SEATTLE -– Arena backers are again pointing to internal emails that they say show Port of Seattle leaders discussed how to influence the arena debate to advance the Port's transportation agenda.
In an email dated March 21, Michael Burke, Director of Seaport Leasing at the Port, suggests a quid pro quo: the Port would support the arena in exchange for the city agreeing to special transit corridors from the port facilities through SODO.
Burke's note -- written to five colleagues, including including Linda Styrk, the Managing Director of the Seaport Division, and Mike Merritt, the Port’s Director of Governmental Relations -- was on the subject of overweight citations for trucks hauling freight to and from Port terminals.
“Not sure where Steve [Queen, the Port Container Operations Manager] is on corridor at moment but I do not see this issue getting resolved with City at staff level. Suggest we have a meeting of this group to seriously go over issue and status. What is City’s position on corridor? What we would want is an annual permit for certain roads from terminals to railyards at minimum; with a low annual cost. This is typical of California programs. Will City accept that or will they want Port to take maintenance responsibility for roads. Are we willing to do that? Do we have any idea what that would cost? This issue has been discussed for decades and never goes anywhere.
"One opening right now is basketball stadium proposal. What if we said we could support idea if we got corridors. Then we could say to our partners we got a significant benefit for trucking.”
Styrk responded to Burke's note 10 minutes later:
"Merritt & I have discussed the idea of the heavy haul corridor along with other important items for freight that would need to be addressed especially with respect to the arena developments Perhaps a convening of relevant Port staff as soon as Steve has enough details re heavy haul corridor needs."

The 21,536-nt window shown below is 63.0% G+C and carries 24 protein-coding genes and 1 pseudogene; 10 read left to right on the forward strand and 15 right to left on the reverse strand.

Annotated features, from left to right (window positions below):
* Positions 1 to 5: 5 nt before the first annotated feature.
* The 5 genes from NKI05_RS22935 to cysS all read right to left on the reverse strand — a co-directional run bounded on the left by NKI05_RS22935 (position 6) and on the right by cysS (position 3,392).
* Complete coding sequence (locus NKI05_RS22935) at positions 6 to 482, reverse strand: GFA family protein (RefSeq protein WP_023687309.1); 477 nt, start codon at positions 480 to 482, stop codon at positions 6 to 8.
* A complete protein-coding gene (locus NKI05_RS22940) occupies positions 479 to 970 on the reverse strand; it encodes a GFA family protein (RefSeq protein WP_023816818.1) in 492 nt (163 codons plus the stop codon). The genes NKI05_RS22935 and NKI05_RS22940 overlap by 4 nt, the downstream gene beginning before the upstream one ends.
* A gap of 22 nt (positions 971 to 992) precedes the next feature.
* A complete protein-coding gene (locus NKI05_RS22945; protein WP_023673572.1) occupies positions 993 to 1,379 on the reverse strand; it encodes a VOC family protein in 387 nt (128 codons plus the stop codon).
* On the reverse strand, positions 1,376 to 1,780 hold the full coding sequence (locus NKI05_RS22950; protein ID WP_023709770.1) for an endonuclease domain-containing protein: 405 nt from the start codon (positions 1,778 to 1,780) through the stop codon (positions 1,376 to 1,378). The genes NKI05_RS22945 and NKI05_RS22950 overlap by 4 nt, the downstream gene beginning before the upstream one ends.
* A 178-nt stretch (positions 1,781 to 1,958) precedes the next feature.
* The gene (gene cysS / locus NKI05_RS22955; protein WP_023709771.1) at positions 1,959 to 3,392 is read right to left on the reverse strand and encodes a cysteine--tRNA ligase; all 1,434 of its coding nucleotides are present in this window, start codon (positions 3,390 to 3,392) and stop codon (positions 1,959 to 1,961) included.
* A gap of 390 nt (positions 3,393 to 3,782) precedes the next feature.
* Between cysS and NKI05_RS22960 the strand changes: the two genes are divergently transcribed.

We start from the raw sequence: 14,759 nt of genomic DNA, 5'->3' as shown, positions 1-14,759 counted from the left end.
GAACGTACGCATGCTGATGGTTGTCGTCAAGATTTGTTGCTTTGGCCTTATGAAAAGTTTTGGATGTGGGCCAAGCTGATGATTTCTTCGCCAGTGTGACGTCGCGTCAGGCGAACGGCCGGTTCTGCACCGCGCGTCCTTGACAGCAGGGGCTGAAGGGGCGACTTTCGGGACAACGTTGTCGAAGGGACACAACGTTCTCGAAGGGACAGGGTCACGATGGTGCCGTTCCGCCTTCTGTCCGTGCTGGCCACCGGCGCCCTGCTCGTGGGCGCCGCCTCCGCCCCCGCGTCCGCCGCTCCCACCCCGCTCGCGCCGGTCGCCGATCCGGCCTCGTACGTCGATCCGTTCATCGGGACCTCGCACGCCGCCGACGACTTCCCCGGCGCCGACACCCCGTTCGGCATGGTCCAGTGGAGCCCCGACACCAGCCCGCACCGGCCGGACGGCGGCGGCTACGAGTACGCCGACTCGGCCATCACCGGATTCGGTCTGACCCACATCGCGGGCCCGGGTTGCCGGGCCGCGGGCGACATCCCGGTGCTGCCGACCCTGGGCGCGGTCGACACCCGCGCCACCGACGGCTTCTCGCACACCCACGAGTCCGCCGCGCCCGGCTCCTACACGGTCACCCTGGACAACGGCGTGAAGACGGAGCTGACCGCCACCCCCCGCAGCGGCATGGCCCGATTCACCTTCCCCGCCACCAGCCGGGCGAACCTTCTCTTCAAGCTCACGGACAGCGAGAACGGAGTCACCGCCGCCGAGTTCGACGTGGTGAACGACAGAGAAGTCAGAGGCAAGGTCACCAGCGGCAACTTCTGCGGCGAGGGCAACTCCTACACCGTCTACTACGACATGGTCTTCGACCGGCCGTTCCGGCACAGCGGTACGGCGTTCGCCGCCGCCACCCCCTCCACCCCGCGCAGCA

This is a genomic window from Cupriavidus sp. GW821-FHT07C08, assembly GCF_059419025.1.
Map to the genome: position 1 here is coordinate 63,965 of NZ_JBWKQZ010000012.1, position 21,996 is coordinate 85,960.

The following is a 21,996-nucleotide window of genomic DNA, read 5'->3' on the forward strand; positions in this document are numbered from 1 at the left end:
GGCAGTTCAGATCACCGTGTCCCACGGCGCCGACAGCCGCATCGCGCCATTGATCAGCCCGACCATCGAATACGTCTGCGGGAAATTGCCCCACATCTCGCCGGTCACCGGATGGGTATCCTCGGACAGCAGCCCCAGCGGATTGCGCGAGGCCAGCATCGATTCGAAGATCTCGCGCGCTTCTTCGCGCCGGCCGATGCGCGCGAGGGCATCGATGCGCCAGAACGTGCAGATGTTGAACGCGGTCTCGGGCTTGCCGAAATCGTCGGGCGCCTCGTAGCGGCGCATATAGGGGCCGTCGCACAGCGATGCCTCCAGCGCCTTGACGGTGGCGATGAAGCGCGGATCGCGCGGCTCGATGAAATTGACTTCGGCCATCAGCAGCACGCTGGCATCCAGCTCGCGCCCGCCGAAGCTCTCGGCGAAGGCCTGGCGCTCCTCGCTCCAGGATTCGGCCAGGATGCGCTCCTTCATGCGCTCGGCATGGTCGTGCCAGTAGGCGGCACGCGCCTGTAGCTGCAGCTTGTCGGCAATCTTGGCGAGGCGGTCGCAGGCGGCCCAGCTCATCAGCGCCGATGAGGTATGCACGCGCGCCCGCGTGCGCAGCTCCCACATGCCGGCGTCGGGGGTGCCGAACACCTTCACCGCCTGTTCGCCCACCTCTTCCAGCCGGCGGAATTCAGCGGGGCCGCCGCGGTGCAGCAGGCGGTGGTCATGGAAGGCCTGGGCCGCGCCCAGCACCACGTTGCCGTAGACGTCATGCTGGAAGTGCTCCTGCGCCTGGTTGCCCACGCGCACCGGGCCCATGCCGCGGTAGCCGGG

Port spokesman Peter McGraw, who was part of the email chain, responded to a KING 5 query via a written statement:
“Our concerns regarding the proposed site have been consistent since the arena proposal was made public. The email you reference was an early discussion amongst port staff on how best to maintain and improve the movement of freight through SODO. The proposed arena has drawn further focus on the need for additional transportation improvements in that area.
"A heavy haul corridor has been discussed with the City well before the arena proposal as one part of an overall freight improvement strategy. It remains a subject of on-going discussion with the city, along with other transportation projects. As we’ve communicated before, it is essential that our customers be able to get containers off of ships and onto trucks and rail as quickly and safely as possible.”
Investor Chris Hansen wants to build a $490 million NBA/NHL Arena south of Safeco Field, and is in final negotiations with the City Council about amendments to the plan. The Port and other businesses and groups with interest in SODO argue that a third arena in the stadium district would compound an already bad traffic situation, threatening thousands of jobs.